For Me and My Gal is a 1942 American musical film directed by Busby Berkeley and starring Judy Garland, Gene Kelly – in his film debut – and George Murphy, and featuring Martha Eggerth and Ben Blue. The film was written by Richard Sherman, Fred F. Finklehoffe and Sid Silvers, based on a story by Howard Emmett Rogers inspired by a true story about vaudeville actors Harry Palmer and Jo Hayden, when Palmer was drafted into World War I. The film was a production of the Arthur Freed unit at MGM.

Ronald Sinclair New Zealand actor and film editor

Ronald Sinclair, born Richard Arthur Hould and sometimes credited as Ra Hould or Ron Sinclair, was a child actor from New Zealand, turned film editor.

<i>Life with Judy Garland: Me and My Shadows</i> 2001 television film directed by Robert Allan Ackerman

Life with Judy Garland: Me and My Shadows is a 2001 American two-part, four-hour biographical television miniseries based on the 1998 book Me and My Shadows: A Family Memoir written by Lorna Luft, the daughter of legendary singer-actress Judy Garland. The miniseries was directed by Robert Allan Ackerman and originally broadcast in two parts on ABC on February 25 and 26, 2001.

<i>Babes in Arms</i> (film) 1939 film by Busby Berkeley

Babes in Arms is the 1939 American film version of the 1937 Broadway musical of the same title. Directed by Busby Berkeley, it stars Mickey Rooney and Judy Garland, and features Charles Winninger, Guy Kibbee, June Preisser, Grace Hayes, and Betty Jaynes. The film concerns a group of youngsters trying to put on a show to prove their vaudevillian parents wrong and make it to Broadway. The original Broadway script was significantly revamped, restructured, and rewritten to accommodate Hollywood's needs.

<i>Everybody Sing</i> 1938 film by Edwin L. Marin

Everybody Sing is a 1938 American musical comedy film starring Allan Jones, Judy Garland, and Fanny Brice, and featuring Reginald Owen and Billie Burke. The film was a significant step in Garland's career.

<i>Annie Get Your Gun</i> (film) 1950 film by Busby Berkeley, George Sidney, Charles Walters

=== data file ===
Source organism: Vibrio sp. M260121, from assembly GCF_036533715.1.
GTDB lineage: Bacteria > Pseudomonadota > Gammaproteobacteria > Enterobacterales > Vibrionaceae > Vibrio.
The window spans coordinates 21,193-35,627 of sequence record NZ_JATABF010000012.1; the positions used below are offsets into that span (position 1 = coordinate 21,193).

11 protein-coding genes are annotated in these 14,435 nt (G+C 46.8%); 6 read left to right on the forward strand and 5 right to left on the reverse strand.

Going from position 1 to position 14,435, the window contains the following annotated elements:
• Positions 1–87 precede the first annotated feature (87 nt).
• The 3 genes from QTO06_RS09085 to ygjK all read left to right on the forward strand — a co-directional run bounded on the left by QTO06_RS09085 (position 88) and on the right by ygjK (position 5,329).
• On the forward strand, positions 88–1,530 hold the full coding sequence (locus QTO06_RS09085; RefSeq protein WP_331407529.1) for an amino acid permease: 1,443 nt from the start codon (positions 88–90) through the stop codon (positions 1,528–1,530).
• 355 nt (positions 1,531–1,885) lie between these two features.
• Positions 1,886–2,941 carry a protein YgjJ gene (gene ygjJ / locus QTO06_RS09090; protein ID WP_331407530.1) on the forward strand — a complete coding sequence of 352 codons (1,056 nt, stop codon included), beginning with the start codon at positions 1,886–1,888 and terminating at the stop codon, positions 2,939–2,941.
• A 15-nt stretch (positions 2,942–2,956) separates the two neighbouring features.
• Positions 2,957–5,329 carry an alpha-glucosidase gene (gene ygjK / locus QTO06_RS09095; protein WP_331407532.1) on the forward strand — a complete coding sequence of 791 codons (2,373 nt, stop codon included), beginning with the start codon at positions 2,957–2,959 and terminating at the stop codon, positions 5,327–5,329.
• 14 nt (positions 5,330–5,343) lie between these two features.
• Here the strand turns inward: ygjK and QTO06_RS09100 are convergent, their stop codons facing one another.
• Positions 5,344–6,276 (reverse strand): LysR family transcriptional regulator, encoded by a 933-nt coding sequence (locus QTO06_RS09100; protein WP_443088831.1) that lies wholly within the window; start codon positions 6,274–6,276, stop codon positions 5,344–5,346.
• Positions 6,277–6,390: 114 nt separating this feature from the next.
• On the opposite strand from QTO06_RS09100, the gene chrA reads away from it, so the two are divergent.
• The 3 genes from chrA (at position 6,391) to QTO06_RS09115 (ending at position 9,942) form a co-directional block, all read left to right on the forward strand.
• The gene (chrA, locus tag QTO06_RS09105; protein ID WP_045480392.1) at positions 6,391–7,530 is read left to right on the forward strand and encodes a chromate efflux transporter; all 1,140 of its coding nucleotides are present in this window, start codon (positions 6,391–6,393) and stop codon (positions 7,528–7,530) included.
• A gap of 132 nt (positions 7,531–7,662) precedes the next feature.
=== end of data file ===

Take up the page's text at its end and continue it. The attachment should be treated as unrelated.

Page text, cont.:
Annie Get Your Gun is a 1950 American musical Technicolor comedy film loosely based on the life of sharpshooter Annie Oakley. The Metro-Goldwyn-Mayer release, with music and lyrics by Irving Berlin and a screenplay by Sidney Sheldon based on the 1946 stage musical of the same name, was directed by George Sidney. Despite several production and casting problems, the film won the Academy Award for best score and received three other nominations. Star Betty Hutton was recognized with a Golden Globe nomination for Best Actress.

June Preisser actress

June Preisser was an American actress, popular in musical films during the late 1930s and through the 1940s, many of which capitalized on her skills as an acrobat.

<i>Girl Crazy</i> (1943 film) 1943 film by Norman Taurog, Busby Berkeley

Girl Crazy is a 1943 American musical film produced by the Freed Unit of Metro-Goldwyn-Mayer. Based on the stage musical Girl Crazy – which was written by Guy Bolton and Jack McGowan, with music and lyrics by George and Ira Gershwin – it stars Mickey Rooney and Judy Garland in the last of their nine co-starring movies. Production began with Busby Berkeley as director, but he was soon replaced by Norman Taurog.

<i>Strike Up the Band</i> (film) 1940 film by Busby Berkeley

Strike Up the Band is a 1940 American musical film produced by the Arthur Freed unit at Metro-Goldwyn-Mayer. The film was directed by Busby Berkeley and stars Mickey Rooney and Judy Garland, in the second of a series of musicals they co-starred in, after Babes in Arms, all directed by Berkeley.

Little Mickey Grogan is a 1927 American comedy-drama film directed by James Leo Meehan and written by Dwight Cummins, Dorothy Yost and Charles Kerr. The film stars Frankie Darro, Lassie Lou Ahern, Jobyna Ralston, Carroll Nye, Eugene Jackson, William Scott and Vadim Uraneff. The film was released on December 27, 1927, by Film Booking Offices of America.

References

  1. 1 2 3 The Eddie Mannix Ledger, Los Angeles: Margaret Herrick Library, Center for Motion Picture Study.
  2. 1 2 Hirschhorn, Clive (1991) [1981]. The Hollywood Musical (2nd ed.). New York: Portland House. p. 139. ISBN   0-517-06035-3.
  3. "Sun Showers" (outtake from film) on YouTube